Over the past two decades, some of the world’s fastest-growing countries were from Africa. The commodities boom is partly responsible alongside favourable demographic patterns. But the growth also has a lot to do with the manufacturing and service economies that African countries are beginning to develop. The big question is whether Africa can keep that up if demand for commodities drops. For a look at the boom in Africa and the 1.2 billion rising middle class opportunity, do so as multitude of foreign investors have done and fly into Abidjan, the capital of the Ivory Coast. Visitors arrive in an air conditioned hall where a French style café sells beers, snacks and magazines. There is advertising everywhere and the taxi into the city smoothly crosses over a six lane toll bridge. Yet just years ago, the Ivory Coast seemed like a lost cause.

Over the past two decades, some of the world’s fastest-growing countries were from Africa. The big question is whether Africa can keep that up if demand for commodities drops.

Many believe that fortune favours the brave. When it comes to investing in Africa, this saying holds true. The irony of investing in Africa is that it is both one of the world’s most difficult regions in which to do business and also perhaps it is most entrepreneurial. In no other part of the world does such a large share of the population rely on their wits and their trading abilities to get by. However, a successful industrialisation programme requires many things that Africa still lacks. Many believe that manufacturing in Africa is only for the brave. In Nigeria it makes up about 10% of GDP. In South Africa, it accounts for 13% of GDP, down from 20% in 1990. In comparison, in Thailand the equivalent figure is 28%. Furthermore, Africa’s inter-trade suffers from dismal infrastructure and corruption. This lack of internal trade explains why Africa remains poor, and why it has failed to create big firms that straddle national boundaries.

South Africa seems well placed to invest elsewhere on the continent. As an example, the private sector has access to capital, infrastructure and skilled labour, but a substantial chunk of the population are as poor as any Africans. South Africa is a country of so many contrasts it is perfectly possible to create a convincing portrait of success and prosperity since 1994. Unfortunately, it is equally possible to create a negative portrait of a country in trouble. Ben Turok explains that the country’s present condition is marked by several factors that manifests itself in a lopsided economy vis-à-vis a relatively small tax base, state employment being critical for development, and the state being an enabler for development yet corruption is widespread. Furthermore, as Ralph Mathekga highlights, after two decades of democracy, the patience for South Africa’s persistent inequality is wearing dangerously thin.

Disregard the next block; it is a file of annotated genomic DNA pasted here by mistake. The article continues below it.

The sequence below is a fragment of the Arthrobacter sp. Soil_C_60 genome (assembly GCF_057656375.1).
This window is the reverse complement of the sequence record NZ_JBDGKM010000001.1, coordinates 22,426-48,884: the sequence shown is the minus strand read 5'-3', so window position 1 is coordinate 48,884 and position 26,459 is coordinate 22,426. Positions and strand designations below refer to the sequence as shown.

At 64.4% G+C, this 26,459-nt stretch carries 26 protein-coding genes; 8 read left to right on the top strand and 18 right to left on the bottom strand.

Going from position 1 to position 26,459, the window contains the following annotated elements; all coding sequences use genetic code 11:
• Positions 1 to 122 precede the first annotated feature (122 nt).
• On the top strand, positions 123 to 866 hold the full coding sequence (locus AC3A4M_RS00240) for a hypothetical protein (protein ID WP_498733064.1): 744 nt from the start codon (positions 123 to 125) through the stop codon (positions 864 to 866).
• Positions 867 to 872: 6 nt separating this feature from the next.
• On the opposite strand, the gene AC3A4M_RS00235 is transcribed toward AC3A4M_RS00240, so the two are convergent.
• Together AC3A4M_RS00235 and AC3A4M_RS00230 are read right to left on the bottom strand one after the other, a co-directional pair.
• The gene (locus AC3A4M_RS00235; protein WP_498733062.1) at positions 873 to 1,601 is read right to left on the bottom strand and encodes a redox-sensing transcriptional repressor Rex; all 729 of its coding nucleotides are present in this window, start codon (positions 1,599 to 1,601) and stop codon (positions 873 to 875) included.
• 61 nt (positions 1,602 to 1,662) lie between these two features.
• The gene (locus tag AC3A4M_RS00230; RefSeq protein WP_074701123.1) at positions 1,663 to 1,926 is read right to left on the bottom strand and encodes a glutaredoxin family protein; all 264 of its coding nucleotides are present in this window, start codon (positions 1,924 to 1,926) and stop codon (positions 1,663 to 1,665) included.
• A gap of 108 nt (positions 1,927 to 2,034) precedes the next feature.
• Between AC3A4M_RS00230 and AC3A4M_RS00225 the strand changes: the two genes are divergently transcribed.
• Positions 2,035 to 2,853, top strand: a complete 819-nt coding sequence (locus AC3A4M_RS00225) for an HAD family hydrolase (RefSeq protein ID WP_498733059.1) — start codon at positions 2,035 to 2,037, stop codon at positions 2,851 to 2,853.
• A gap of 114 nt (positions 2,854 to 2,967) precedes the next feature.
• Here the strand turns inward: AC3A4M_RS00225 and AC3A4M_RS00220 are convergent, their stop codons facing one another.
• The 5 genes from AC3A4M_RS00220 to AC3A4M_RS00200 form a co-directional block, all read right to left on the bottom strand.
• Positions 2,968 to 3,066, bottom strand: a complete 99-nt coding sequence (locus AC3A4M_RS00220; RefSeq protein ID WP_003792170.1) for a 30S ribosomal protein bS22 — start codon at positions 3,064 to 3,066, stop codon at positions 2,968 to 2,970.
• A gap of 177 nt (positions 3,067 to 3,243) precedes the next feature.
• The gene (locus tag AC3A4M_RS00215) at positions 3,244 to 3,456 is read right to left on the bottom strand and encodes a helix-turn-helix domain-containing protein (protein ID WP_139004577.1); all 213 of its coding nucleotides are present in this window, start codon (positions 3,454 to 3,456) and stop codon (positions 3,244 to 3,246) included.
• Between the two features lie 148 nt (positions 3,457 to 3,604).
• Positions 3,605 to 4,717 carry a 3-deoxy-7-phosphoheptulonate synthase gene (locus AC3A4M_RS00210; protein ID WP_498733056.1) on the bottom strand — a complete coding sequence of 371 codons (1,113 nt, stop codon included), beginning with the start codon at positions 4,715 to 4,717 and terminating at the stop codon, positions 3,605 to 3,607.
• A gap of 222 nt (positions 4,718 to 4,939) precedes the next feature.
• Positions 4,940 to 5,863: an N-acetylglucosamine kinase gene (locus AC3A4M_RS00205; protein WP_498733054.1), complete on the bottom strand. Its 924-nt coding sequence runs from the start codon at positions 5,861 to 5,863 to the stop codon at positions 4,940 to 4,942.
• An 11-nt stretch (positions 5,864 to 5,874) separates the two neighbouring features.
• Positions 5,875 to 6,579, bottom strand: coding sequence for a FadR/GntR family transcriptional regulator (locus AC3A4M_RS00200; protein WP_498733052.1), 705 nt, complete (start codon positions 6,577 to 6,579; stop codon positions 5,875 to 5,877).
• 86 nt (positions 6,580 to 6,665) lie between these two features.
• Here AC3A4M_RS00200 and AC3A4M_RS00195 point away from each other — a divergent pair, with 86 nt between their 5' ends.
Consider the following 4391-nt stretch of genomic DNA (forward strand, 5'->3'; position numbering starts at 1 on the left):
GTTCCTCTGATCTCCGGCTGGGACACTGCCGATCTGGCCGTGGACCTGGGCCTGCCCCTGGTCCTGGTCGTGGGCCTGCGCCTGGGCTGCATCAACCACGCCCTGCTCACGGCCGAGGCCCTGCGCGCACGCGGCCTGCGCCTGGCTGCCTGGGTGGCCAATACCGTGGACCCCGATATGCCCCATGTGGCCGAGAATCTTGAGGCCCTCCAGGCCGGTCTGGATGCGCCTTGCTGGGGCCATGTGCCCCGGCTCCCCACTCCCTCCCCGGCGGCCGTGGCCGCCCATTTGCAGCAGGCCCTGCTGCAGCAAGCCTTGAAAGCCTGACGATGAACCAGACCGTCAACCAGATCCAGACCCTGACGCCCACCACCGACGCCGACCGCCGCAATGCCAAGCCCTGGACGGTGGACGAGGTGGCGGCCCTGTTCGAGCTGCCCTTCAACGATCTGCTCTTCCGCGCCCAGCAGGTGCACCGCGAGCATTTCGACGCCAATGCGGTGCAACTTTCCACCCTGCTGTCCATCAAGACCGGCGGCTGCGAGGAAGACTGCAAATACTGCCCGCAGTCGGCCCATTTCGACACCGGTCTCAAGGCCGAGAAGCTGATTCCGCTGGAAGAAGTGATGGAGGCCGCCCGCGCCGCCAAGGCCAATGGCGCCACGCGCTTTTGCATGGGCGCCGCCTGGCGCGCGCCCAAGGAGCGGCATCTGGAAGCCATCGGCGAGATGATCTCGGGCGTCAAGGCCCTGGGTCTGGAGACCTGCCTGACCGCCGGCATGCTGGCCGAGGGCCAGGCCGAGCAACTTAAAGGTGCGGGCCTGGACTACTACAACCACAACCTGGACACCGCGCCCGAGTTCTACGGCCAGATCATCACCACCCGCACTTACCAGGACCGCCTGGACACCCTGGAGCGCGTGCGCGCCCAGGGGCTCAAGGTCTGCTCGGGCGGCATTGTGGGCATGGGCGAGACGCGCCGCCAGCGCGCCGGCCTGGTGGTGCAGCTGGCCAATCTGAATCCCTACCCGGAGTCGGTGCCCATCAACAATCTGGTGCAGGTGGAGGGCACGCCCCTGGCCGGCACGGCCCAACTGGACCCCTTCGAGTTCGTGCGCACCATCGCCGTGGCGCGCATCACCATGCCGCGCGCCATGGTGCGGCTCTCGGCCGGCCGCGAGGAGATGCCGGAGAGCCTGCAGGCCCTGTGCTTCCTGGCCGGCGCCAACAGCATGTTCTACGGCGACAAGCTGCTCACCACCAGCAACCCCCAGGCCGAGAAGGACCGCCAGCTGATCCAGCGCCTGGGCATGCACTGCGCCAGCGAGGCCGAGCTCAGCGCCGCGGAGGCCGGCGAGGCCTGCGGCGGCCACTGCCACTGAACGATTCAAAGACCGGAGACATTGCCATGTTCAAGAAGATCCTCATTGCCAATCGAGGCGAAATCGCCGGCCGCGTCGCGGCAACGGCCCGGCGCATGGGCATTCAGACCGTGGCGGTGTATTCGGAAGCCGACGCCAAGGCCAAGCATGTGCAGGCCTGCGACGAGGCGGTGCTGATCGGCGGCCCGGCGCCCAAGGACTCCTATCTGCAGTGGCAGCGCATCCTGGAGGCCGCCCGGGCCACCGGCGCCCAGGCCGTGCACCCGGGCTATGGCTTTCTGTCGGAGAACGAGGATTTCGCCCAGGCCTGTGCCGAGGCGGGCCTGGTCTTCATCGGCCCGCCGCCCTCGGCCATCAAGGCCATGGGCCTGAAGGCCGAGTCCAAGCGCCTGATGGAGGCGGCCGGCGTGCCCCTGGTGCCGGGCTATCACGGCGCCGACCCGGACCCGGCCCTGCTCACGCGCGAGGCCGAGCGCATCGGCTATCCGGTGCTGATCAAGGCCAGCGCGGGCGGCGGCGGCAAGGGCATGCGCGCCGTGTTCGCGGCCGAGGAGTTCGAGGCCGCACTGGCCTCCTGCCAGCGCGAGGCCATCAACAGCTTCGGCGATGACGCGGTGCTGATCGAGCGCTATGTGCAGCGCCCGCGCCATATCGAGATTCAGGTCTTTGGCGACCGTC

The 4th Industrial Revolution is not just about technology and business. It’s about society. Its scope, speed and reach are unprecedented. To some extent, society is now writing the code that will shape our collective future.

The structure of the economy still excludes the majority of the population from key production areas. In order to unlock this country’s potential requires capacity to ensure that programmes and initiatives are well monitored and not hijacked by interest groups. The World Economic Forum asserts that world is changing and companies must adapt. The 4th Industrial Revolution will eliminate millions of jobs and create millions of new ones. This phenomenon is the manifestation of a broader technological trend: the internet is entering the spaces we live in, and is becoming the internet of things. As a result, many aspects of urban life are being rapidly transformed – from energy to waste management, from mobility to water distribution, from city planning to citizen management. In times ahead, the revolution is the greatest transformation human civilisation has ever known. The process is transforming practically every human activity – the way we make things, the way we use the resources of our planet, the way we communicate and interact with each other as humans, the way we learn, the way we work, the way we govern, and the way we do business.

The 4th Industrial Revolution is not just about technology and business. It’s about society. Its scope, speed and reach are unprecedented. To some extent, society is now writing the code that will shape our collective future. The forces of change will result in the seamless integration of the virtual and the physical worlds that is the giant leap seen today. Also, as cities are changing quickly and we are in the midst of rapid urbanisation, the concept of smart cities is emerging. The ray of light is that the 4th Industrial Revolution will bring about very substantial changes to the social base. However, striving for inclusive growth is about the disruptive and revolutionary role of technology. Therefore, what can we do to make sure as many citizens as possible benefit from the 4th Industrial Revolution? And, how could this paradigm ultimately play a role in the development of developing economies like South Africa, and across the African continent?